CAR-T cell therapy is a new type of cancer immunotherapy that uses the patient’s own T cells to fight certain types of cancer. In order to do this, the cells are extracted in the clinic by leukapheresis and then genetically reprogrammed in vitro in such a way that they can use a chimeric antigen receptor (CAR) to recognize cancer cells and other cells that have a special antigen on their surface. Following lymphodepleting chemotherapy, the reprogrammed cells are administered to the patient though an infusion. They then proliferate and can trigger the immune response.
In August 2017, the first CAR-T cell therapy became available in the USA in the form of Kymriah® (CTL019 / tisagenlecleucel). Kymriah® was granted FDA approval for children and young adults aged up to 25 years old diagnosed with acute lymphocytic B-cell leukemia (ALL) who are not responding to the usual therapies or have already suffered relapses. In May 2018, approval was also granted for adult patients with diffuse large B-cell lymphoma (DLBCL) who had suffered relapses after two or more lines of systemic therapy or who have not responded to therapy at all. On August 27, 2018, Novartis announced that it had received approval from the European Commission for both these indications.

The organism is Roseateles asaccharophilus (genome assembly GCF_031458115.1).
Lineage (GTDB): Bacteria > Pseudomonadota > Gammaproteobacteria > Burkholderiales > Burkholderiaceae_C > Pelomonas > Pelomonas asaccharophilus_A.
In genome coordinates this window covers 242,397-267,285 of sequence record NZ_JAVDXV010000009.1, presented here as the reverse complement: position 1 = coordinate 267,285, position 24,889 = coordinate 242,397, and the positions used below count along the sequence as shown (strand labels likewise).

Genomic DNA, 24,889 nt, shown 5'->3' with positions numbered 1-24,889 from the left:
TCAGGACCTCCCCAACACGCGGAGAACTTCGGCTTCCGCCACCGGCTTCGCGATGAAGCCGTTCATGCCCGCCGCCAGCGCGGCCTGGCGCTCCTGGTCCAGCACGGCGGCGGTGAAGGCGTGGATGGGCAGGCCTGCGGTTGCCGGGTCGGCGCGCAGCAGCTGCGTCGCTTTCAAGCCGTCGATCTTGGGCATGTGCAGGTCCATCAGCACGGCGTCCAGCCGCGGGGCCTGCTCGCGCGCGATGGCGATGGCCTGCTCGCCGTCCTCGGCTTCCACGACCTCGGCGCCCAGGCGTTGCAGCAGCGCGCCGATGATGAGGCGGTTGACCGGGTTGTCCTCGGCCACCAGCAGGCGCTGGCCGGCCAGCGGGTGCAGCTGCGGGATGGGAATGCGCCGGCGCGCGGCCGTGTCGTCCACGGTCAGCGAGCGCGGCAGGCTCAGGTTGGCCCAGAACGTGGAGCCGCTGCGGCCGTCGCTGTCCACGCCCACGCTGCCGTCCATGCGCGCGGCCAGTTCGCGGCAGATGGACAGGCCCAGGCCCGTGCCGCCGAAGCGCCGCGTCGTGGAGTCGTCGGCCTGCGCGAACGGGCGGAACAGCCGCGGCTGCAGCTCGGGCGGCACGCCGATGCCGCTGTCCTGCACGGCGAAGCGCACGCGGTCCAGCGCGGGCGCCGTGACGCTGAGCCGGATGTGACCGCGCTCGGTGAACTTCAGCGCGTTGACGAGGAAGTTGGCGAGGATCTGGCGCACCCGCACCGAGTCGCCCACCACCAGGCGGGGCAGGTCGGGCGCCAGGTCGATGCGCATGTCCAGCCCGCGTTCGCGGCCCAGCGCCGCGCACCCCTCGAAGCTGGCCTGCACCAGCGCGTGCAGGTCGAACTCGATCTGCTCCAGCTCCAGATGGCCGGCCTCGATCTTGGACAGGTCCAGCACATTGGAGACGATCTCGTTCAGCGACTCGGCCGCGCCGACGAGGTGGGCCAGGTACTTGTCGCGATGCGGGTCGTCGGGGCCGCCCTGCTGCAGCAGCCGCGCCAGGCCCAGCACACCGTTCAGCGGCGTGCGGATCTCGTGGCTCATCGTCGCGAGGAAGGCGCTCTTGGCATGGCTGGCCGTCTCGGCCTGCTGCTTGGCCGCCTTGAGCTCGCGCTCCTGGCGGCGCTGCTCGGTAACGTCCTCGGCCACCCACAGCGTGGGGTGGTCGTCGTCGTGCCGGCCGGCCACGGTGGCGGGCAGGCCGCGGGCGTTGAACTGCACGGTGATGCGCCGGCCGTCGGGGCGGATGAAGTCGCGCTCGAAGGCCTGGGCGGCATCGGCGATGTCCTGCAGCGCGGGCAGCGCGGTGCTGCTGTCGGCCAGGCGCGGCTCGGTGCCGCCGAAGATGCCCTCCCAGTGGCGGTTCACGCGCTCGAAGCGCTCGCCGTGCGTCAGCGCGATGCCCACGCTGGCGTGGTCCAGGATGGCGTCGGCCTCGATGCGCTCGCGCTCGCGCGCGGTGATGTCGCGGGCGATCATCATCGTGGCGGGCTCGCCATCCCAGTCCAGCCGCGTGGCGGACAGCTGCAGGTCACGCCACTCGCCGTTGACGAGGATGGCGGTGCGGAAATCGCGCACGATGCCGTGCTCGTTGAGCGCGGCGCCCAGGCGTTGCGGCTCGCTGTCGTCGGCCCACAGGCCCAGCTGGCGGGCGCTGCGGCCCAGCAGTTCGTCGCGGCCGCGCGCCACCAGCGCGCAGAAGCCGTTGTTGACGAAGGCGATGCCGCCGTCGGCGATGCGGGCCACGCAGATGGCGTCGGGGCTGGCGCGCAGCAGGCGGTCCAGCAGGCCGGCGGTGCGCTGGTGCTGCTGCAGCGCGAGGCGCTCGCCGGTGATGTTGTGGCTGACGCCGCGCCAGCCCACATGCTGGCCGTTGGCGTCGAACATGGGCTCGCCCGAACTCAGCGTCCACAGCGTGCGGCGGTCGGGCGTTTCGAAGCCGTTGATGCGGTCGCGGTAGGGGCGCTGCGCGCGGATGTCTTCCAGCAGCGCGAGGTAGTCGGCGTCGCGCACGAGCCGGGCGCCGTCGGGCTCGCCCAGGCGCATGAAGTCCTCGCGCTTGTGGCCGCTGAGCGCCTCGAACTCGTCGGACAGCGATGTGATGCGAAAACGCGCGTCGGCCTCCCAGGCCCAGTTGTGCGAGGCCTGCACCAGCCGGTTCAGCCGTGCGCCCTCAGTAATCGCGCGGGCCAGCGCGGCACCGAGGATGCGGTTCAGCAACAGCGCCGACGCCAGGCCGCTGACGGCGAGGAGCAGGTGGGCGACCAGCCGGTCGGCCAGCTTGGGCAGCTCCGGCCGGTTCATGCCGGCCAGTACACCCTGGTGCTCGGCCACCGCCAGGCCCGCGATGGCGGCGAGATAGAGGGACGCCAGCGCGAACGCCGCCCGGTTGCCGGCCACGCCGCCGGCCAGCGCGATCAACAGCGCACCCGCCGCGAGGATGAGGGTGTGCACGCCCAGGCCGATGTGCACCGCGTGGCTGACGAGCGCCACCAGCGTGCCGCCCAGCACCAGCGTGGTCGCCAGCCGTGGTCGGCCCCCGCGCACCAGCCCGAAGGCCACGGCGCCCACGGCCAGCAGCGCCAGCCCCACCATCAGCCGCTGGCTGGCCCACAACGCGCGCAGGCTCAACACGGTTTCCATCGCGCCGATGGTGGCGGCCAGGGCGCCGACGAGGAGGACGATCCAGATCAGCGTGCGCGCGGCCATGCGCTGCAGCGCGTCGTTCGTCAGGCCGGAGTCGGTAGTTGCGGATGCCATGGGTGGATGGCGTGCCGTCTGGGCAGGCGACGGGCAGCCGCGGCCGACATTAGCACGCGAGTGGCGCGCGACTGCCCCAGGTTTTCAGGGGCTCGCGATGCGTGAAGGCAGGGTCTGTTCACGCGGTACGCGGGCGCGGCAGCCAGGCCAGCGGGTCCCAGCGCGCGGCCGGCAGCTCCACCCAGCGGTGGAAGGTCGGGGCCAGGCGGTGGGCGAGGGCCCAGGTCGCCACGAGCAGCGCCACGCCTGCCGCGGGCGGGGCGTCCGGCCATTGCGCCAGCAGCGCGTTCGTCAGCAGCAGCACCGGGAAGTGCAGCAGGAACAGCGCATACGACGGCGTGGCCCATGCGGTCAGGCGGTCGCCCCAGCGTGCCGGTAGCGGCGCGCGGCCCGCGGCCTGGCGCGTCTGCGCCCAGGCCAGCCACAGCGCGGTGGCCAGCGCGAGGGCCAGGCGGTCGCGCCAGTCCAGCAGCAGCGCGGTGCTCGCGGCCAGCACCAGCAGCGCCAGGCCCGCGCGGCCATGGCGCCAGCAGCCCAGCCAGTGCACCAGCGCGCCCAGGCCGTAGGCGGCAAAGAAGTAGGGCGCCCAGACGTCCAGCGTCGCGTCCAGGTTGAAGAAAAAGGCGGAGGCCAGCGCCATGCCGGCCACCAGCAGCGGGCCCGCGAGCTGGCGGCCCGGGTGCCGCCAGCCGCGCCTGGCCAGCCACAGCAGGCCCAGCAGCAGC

Fraunhofer IZI has long since been a key manufacturing and development site for this innovative CAR-T cell therapy for various clinical trials throughout Europe. Over the next few years, prescription-only, approved T-cell therapies will also be manufactured on an interim basis in the Main Department of GMP Cell and Gene Therapy at Fraunhofer IZI, alongside investigational medicinal products. Following a one-year technology transfer period from Novartis’ Morris Plains site in New Jersey, USA, and after obtaining manufacturing authorization in accordance with Section 13 of the German Medicinal Products Act (AMG), the first clinical batch was manufactured at Fraunhofer IZI in Leipzig in August 2016. The Main Department of GMP Cell and Gene Therapy has continuously produced CAR-T cell therapies for Novartis ever since.
Until the end of 2018, batches in the high double-digit range were delivered to patients, including many children, all across Europe. The extremely complex process involved in manufacturing a cell preparation takes several days and involves not only state-of-the-art instrument engineering, but also manual tasks. Before being cleared for human use, extensive analytical release tests are first conducted on the finished product (e.g. concerning identity, purity, in vitro efficacy, microbiological safety) and the batch documentation is reviewed in detail.